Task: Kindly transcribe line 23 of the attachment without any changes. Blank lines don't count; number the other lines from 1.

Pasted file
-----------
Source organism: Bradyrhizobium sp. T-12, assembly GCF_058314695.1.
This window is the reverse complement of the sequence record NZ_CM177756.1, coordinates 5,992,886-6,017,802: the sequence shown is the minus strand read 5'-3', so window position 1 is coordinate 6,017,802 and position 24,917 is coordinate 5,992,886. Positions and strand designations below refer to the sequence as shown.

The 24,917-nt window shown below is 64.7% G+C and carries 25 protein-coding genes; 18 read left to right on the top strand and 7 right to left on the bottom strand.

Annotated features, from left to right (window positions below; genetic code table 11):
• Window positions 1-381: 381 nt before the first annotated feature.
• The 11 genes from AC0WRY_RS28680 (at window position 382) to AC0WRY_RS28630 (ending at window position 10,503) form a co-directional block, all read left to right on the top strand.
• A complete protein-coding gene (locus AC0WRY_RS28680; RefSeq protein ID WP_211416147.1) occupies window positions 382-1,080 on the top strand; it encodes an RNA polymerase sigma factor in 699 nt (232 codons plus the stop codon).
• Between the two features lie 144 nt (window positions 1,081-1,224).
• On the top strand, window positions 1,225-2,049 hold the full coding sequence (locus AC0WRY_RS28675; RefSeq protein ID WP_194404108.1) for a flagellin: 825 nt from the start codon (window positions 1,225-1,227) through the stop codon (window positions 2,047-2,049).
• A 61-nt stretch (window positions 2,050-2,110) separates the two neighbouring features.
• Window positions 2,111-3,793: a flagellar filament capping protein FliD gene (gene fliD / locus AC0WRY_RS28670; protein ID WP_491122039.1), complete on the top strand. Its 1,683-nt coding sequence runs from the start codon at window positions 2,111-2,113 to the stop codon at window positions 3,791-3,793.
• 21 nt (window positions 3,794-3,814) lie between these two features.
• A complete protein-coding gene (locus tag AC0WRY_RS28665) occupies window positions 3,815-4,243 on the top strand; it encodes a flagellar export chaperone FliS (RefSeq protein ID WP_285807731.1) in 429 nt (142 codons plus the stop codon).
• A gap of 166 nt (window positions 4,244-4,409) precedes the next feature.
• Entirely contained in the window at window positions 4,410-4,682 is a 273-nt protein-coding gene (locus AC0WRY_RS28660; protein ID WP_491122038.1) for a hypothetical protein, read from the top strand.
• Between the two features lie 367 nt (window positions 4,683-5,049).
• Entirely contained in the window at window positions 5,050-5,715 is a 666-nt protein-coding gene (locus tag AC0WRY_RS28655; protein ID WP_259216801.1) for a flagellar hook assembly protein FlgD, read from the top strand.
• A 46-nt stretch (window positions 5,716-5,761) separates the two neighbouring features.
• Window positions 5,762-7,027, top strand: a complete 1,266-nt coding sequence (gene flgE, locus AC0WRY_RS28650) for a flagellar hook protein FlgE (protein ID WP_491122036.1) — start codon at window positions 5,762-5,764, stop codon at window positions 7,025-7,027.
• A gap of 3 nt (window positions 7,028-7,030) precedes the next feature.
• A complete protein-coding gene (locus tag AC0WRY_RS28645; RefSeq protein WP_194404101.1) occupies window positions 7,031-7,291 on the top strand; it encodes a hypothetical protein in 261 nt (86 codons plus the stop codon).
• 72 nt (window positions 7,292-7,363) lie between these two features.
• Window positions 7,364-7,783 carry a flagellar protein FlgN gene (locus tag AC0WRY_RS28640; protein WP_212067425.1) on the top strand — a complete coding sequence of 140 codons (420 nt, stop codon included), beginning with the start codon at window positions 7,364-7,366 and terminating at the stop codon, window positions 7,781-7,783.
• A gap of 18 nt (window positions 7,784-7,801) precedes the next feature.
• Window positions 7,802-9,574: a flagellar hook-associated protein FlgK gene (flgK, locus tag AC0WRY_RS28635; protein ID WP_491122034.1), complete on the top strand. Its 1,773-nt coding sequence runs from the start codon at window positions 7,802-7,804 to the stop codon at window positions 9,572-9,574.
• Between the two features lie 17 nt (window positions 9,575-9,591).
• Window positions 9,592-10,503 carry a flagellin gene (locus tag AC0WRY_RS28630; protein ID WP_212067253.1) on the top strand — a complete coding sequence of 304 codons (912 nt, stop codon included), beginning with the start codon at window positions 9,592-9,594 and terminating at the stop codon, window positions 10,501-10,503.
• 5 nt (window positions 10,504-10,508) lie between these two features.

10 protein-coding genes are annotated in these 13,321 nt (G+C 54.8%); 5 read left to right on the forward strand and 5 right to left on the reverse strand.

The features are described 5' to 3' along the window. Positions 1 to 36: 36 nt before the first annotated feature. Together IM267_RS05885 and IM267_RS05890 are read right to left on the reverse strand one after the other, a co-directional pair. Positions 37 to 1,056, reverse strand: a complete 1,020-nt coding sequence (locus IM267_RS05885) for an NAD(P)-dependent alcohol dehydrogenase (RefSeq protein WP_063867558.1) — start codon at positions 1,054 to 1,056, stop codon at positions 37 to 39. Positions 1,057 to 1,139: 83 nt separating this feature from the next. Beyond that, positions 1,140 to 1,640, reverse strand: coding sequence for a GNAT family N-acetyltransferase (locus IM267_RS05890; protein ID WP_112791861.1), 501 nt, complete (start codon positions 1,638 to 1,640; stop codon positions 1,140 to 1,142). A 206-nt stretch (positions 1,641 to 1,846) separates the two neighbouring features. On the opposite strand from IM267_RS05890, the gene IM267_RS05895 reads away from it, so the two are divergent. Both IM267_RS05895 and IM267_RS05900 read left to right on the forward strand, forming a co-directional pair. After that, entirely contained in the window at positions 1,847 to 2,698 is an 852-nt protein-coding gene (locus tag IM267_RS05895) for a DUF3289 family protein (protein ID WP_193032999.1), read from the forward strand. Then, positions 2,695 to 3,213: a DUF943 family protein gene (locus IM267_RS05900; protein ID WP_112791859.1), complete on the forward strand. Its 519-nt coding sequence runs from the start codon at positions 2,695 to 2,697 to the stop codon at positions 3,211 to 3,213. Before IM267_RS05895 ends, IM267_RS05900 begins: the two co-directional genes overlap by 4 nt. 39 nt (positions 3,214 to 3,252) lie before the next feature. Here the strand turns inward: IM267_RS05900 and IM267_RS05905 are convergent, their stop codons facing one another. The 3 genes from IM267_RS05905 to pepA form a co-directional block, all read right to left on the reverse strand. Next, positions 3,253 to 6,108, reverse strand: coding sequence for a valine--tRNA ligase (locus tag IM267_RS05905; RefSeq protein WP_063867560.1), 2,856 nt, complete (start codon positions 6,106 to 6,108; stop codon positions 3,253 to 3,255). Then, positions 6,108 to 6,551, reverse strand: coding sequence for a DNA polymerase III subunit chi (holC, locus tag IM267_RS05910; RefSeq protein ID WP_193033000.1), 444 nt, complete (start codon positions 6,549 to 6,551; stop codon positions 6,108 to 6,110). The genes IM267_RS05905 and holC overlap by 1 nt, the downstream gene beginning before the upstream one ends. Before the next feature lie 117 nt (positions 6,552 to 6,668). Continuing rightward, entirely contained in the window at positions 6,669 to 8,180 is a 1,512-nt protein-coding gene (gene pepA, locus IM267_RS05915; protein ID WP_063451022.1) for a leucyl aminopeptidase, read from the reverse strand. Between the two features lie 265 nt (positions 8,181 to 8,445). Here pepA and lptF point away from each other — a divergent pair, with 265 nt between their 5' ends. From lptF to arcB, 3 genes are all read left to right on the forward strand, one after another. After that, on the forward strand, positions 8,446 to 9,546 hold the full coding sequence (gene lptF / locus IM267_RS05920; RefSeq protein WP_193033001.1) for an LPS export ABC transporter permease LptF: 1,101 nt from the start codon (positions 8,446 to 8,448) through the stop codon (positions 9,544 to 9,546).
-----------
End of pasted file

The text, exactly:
• Window positions 7,364-7,783 carry a flagellar protein FlgN gene (locus tag AC0WRY_RS28640; protein WP_212067425.1) on the top strand — a complete coding sequence of 140 codons (420 nt, stop codon included), beginning with the start codon at window positions 7,364-7,366 and terminating at the stop codon, window positions 7,781-7,783.